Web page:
Harvard Macy Community Blog

Fostering the ongoing connectedness of health professions educators committed to transforming health care delivery and education.

Reflections on creating an Anatomy case-based e-learning module

A close look at history reveals that for centuries the format of lecture delivery has remained consistent. In the Middle Ages a lecturer usually read from notes while students listened attentively, took notes and tried to retain the content and later disseminate the notes. Fast-forward to the twentieth century; in the 1970’s with the discovery of slide films and overhead projectors, lecturers’ projected handwritten notes and drawings on slides to supplement their talks. In 1990 the birth of PowerPoint allowed educators to create slide shows. In all these scenarios, the delivery of the content and receipt of the information happened at the same time. This mode of delivery of content is called synchronous learning. In today’s E-learning era, synchronous learning morphed into on-line chats and video conferencing. An additional huge step forward was the birth of online learning management systems that allowed larger PowerPoint decks to be offered online. In these scenarios the content delivery and receipt of the information did not happen synchronously. The learners were responsible for pacing their own learning, a method of content delivery called asynchronous learning.

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Guest — Priti Mishall

Response

Hi Gregg! Thank you so much for the thoughtful comments. Setting expectation to the learners and involving them the learning proce... Read More
Monday, 15 July 2019 3:03 AM
Gregg Wells

Testing effect is important co...

From the post: "The case-based video intermittently presented reflective questions and a quiz at the end to ensure interactivity ... Read More
Sunday, 14 July 2019 8:08 PM
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Collaboration at its Best: Psychiatry Trainees Reflect on their Experience in the Harvard Macy Program for Post-Graduate Trainees

As five Psychiatry trainees, we had the exciting opportunity to meet one another at the 2018 Program for Post-Graduate Trainees: Future Academic Clinician-Educators, co-sponsored by the Harvard Macy Institute, the MGH Institute of Health Professions, Boston Children’s Hospital, and the Icahn School of Medicine at Mount Sinai. We quickly realized that we all shared the same passion and zeal for medical education, working with trainees, and collaborative work! This enthusiasm resulted in the spontaneous decision to collaborate on a combined "Harvard-Yale" project for the annual American Psychiatric Association Meeting.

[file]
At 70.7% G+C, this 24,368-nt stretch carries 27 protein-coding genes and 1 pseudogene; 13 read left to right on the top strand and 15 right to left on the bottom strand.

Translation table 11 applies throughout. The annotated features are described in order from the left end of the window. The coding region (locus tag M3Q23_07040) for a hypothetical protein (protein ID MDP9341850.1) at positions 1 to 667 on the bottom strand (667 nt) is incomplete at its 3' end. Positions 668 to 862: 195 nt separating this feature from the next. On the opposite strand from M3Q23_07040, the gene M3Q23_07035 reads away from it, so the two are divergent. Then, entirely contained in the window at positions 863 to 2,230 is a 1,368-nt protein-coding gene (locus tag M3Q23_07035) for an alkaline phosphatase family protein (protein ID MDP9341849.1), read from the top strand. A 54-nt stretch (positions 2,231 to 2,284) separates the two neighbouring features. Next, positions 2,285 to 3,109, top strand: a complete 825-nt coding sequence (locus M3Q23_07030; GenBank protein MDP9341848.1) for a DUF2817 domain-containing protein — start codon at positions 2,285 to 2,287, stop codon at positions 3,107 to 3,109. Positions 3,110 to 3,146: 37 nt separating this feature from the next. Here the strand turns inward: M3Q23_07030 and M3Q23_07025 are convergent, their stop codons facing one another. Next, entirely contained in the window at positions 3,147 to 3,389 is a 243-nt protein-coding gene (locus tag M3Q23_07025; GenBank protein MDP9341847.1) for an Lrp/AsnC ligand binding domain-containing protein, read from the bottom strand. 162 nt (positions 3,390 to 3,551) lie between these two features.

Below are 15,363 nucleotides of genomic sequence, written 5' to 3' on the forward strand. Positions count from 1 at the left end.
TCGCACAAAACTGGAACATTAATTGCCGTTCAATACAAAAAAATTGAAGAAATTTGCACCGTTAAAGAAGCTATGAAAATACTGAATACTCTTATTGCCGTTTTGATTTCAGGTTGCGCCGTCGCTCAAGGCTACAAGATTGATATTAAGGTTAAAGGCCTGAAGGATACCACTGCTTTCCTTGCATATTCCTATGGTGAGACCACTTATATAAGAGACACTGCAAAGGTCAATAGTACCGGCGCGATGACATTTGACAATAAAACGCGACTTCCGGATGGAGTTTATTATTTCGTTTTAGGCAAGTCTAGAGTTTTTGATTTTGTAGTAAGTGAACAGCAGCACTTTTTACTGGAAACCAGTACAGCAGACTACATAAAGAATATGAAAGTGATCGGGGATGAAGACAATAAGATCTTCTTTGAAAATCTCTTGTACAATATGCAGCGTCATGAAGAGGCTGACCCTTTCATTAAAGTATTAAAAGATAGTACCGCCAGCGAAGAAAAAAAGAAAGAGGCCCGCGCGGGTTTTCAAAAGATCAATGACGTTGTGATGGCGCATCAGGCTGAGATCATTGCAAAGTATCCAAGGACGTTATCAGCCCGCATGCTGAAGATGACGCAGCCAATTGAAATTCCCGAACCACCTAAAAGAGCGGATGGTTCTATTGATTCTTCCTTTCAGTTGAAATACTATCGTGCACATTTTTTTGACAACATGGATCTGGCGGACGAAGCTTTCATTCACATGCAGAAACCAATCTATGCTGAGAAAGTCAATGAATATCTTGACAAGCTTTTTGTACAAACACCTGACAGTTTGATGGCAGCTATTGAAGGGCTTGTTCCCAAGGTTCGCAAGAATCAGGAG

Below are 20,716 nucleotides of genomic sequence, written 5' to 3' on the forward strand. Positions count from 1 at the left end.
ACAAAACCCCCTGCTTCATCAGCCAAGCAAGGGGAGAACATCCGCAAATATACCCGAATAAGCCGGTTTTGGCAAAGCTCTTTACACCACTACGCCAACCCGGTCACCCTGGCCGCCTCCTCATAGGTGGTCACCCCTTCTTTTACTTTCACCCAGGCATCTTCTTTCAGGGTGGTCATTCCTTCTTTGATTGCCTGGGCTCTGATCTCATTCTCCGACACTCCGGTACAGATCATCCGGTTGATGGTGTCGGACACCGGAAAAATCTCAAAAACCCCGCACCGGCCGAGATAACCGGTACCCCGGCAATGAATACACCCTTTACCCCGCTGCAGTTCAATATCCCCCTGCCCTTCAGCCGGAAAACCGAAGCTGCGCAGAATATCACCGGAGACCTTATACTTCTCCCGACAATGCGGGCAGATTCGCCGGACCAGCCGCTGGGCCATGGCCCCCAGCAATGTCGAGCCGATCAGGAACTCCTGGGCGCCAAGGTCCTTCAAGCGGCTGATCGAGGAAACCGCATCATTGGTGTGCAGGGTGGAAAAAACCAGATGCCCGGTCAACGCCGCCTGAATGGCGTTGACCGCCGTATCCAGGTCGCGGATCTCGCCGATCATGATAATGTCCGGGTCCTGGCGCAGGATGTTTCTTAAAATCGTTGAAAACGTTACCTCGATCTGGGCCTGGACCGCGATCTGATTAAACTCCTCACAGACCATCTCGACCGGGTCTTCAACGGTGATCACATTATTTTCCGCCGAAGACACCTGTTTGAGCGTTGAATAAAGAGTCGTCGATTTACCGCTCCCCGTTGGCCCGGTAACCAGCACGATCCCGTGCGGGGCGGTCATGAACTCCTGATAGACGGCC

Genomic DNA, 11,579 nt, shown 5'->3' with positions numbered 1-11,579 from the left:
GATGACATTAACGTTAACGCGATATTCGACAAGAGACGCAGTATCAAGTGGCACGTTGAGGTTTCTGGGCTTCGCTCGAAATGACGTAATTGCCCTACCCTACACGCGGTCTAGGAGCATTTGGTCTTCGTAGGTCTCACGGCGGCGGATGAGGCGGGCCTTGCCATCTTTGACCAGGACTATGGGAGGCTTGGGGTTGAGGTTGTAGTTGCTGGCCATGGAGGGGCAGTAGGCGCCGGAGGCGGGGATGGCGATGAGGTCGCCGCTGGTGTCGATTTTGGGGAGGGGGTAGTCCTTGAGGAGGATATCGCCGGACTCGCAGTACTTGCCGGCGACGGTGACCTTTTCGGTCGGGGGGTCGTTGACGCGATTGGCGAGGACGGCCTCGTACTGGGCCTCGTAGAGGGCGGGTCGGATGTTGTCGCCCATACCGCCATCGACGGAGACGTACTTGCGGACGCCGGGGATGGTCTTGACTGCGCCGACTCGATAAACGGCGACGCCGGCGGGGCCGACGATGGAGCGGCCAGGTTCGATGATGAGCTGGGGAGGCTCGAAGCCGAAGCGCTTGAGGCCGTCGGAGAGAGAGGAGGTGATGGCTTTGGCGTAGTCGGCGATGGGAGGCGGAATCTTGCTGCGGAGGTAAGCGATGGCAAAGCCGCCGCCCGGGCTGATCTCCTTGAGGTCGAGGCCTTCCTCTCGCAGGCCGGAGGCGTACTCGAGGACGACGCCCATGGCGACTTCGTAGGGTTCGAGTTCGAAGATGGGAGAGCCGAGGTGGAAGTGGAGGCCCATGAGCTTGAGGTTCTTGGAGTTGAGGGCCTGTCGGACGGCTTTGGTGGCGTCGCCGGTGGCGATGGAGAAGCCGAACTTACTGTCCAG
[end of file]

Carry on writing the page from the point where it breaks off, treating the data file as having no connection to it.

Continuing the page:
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Teaching First, Technology Second: Using Learning Theory to Make it Work (Easily)

Many of us have a love/hate relationship with technology, and it often involves standing in front of a bunch of intelligent students while technology fails us. As educators, how can we prevent this from happening? A recommendation is to choose your instructional strategy first, investigate the theory behind the strategy second, and then pick the technology that affords you benefits you would not get with the old methods. In this blog post, I offer strategies for doing this, and provide a short list of common strategies related to theory, then matched with technology benefits.

 

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Appreciative Advising: Advising with the Student in Mind

The American Association of Colleges of Osteopathic Medicine annual conference was packed full of thought-provoking sessions, including an interesting discussion on appreciative inquiry (specifically appreciative advising).

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Guest — Subha Ramani

Very illuminating

Thanks for sharing this. I plan to adapt these principles to my feedback work. Subha
Tuesday, 18 June 2019 12:12 PM
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Developing Leaders Through an International Collaboration: Introducing sanokondu

Many health care systems are faced with increased demands for safe and effective health care delivery as well as easier access to affordable health care services. These developments have resulted in the need for reform to the socioeconomic, political and medical educational agendas of several countries around the world. Central to these agendas is the need for leader and leadership development in medical training programs and integrating leadership education into the curricula of these diverse programs. Over time, educational frameworks have emerged in different countries to address this need for physician leadership education and many of them describe leadership using concepts like professionalism, communication, collaboration, advocacy and scholarship. Still, the process of reform and the implementation of leadership education proves to be difficult to achieve in the formal training programs of physicians. In this blog post, we introduce readers to sanokondu which is an international collaboration aimed at developing leaders within medicine globally.

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